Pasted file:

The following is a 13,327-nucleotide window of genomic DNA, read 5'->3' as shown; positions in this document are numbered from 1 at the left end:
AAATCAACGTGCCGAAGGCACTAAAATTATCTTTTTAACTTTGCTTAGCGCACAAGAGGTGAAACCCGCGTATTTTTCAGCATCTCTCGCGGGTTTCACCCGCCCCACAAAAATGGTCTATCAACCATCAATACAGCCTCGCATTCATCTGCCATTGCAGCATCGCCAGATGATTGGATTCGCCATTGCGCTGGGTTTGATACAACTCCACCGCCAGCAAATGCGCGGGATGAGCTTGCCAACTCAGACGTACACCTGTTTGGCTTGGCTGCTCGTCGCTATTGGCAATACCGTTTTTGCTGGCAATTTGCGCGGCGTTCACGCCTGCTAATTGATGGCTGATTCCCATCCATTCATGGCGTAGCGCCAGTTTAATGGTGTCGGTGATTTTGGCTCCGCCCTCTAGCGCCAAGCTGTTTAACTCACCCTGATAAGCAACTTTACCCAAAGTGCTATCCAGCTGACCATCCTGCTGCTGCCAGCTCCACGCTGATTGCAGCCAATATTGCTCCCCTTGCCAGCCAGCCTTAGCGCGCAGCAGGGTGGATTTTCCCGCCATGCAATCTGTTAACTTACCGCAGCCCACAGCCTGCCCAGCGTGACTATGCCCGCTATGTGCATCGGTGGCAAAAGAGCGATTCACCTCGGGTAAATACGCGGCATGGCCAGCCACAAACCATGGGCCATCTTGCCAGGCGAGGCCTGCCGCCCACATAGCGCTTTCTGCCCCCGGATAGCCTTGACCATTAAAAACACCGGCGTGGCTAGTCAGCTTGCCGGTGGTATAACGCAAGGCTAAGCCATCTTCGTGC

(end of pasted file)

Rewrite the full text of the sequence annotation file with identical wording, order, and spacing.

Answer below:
The following is a 13,327-nucleotide window of genomic DNA, read 5'->3' as shown; positions in this document are numbered from 1 at the left end:
AAATCAACGTGCCGAAGGCACTAAAATTATCTTTTTAACTTTGCTTAGCGCACAAGAGGTGAAACCCGCGTATTTTTCAGCATCTCTCGCGGGTTTCACCCGCCCCACAAAAATGGTCTATCAACCATCAATACAGCCTCGCATTCATCTGCCATTGCAGCATCGCCAGATGATTGGATTCGCCATTGCGCTGGGTTTGATACAACTCCACCGCCAGCAAATGCGCGGGATGAGCTTGCCAACTCAGACGTACACCTGTTTGGCTTGGCTGCTCGTCGCTATTGGCAATACCGTTTTTGCTGGCAATTTGCGCGGCGTTCACGCCTGCTAATTGATGGCTGATTCCCATCCATTCATGGCGTAGCGCCAGTTTAATGGTGTCGGTGATTTTGGCTCCGCCCTCTAGCGCCAAGCTGTTTAACTCACCCTGATAAGCAACTTTACCCAAAGTGCTATCCAGCTGACCATCCTGCTGCTGCCAGCTCCACGCTGATTGCAGCCAATATTGCTCCCCTTGCCAGCCAGCCTTAGCGCGCAGCAGGGTGGATTTTCCCGCCATGCAATCTGTTAACTTACCGCAGCCCACAGCCTGCCCAGCGTGACTATGCCCGCTATGTGCATCGGTGGCAAAAGAGCGATTCACCTCGGGTAAATACGCGGCATGGCCAGCCACAAACCATGGGCCATCTTGCCAGGCGAGGCCTGCCGCCCACATAGCGCTTTCTGCCCCCGGATAGCCTTGACCATTAAAAACACCGGCGTGGCTAGTCAGCTTGCCGGTGGTATAACGCAAGGCTAAGCCATCTTCGTGC